e3 2016

Hands-On With The Legend Of Zelda: Breath Of The Wild

by Ben Reeves on Jun 14, 2016 at 08:00 AM

During an early Nintendo E3 booth tour we got almost 45 minutes with Link’s newest adventure. The Legend of Zelda: Breath of the Wild is something of a wild departure from the formula established in Ocarina of Time, but it still feels true to the spirit of the franchise, established with the original Legend of Zelda on the NES.

The Legend of Zelda: Breath of the Wild opens with a disembodied voice (possibly Zelda) telling Link to wake up and open his eyes. It’s worth noting that this voice over is in English, a first for the series. Series producer Eiji Aonuma told us the game would feature more voice over, but wouldn’t say if the game would be fully voiced. Series fans will also be happy to know that Link is still a silent protagonist.

English voice-over is far from the only new addition to this Zelda. As previously seen in past trailers, Breath of the Wild is an open world game, and it reminded me of games like Skyrim or the The Witcher, in that Link can travel to any point in the world that he can see. All told, Breath of the Wild’s world is 12 times the size of Twilight Princess’ Hyrule.

Thankfully, navigating that world seems relatively interesting, with various enemies, animals, and other points of interest scattered about. The world is dense with activities, and Nintendo hopes players will experiment with the world in various ways. After cresting a hill, we noticed a few Moblins at the bottom of a valley. Instead of jumping down to battle them, we pushed one of the boulders off the edge and crushed them underfoot. Players will also be able to climb trees, hunt animals, and chop down trees to create makeshift bridges across rivers.

Another thing we quickly noticed while navigating the world is Link can now jump at will. That’s right, there is an actual jump button. This makes navigating the world a lot easier. By pressing and holding the jump button, players will also be able to scale cliff faces and other vertical walls. Link also has a stamina meter that slowly depletes while climbing, running, or doing any other physical activity.

One thing we didn’t notice while exploring Breath of the Wild’s massive world, we noticed another interesting details: cutting grass doesn’t reveal rupees or hearts. In order to replenish Link’s health in Breath of the Wild, players can cook food. We foraged a few mushrooms and a steak from killing a wild boar and then cooked them up at a bonfire to make a kebob that replenishes several more hearts than we would have gotten if we’d eaten the ingredients separately. Ingredients can also be added together to create elixirs that boost Link’s stats or give him temporary bonus health.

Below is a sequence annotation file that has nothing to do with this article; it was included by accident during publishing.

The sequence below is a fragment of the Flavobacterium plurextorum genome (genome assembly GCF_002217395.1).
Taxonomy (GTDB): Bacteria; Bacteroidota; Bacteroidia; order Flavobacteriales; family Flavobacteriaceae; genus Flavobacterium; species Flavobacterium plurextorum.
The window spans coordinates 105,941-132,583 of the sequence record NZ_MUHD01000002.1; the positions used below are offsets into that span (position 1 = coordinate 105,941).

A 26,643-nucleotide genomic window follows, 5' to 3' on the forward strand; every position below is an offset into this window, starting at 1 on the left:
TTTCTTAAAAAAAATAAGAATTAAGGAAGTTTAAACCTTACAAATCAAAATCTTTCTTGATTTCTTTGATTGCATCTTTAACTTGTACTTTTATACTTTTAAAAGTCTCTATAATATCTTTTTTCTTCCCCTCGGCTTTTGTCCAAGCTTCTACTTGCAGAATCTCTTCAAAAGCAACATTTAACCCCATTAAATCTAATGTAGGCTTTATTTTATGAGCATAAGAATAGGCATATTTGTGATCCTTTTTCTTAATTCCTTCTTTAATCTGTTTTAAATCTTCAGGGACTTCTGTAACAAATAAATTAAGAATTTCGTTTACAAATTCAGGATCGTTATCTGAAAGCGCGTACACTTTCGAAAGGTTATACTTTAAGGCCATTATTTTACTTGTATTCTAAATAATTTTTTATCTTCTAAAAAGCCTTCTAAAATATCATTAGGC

At bonfires, Link can also rest which advances the clock. We waited until midnight to see how the world would change. Some enemies go to sleep at night, and we were able to sneak into an enemy camp and take out several enemies without alerting reinforcements. However, new enemies also sometimes arrive at night, and I encountered a few bands of skeleton warriors not long afterwards.

One of Zelda’s biggest tent poles are its dungeons filled with environmental puzzles and gigantic boss fights. Aonuma hints that there are still a few dungeons scattered across the world, but we didn’t get to see any of them this time around. However, in order to supplement dungeons, Nintendo has also added smaller dungeon-like environments called shrines, which are more compact puzzle-solving areas that will reward Link with various items and upgrades. After Link enters one of these Shrines, he’ll be able to use them as fast travel points.

The Legend of Zelda: Breath of the Wild makes some bold changes to the Zelda formula, but in many ways it also feels like a logical progression of the gameplay set forth in the original Legend of Zelda. Nintendo said during our time on with the game that we barely scratched the surface and saw less than one percent of the game’s over world. The final game looks to be full of worthwhile distractions. Unfortunately, we still have to wait at least until next year for the game’s release.

For more on Breath of the Wild, head here, here, and here.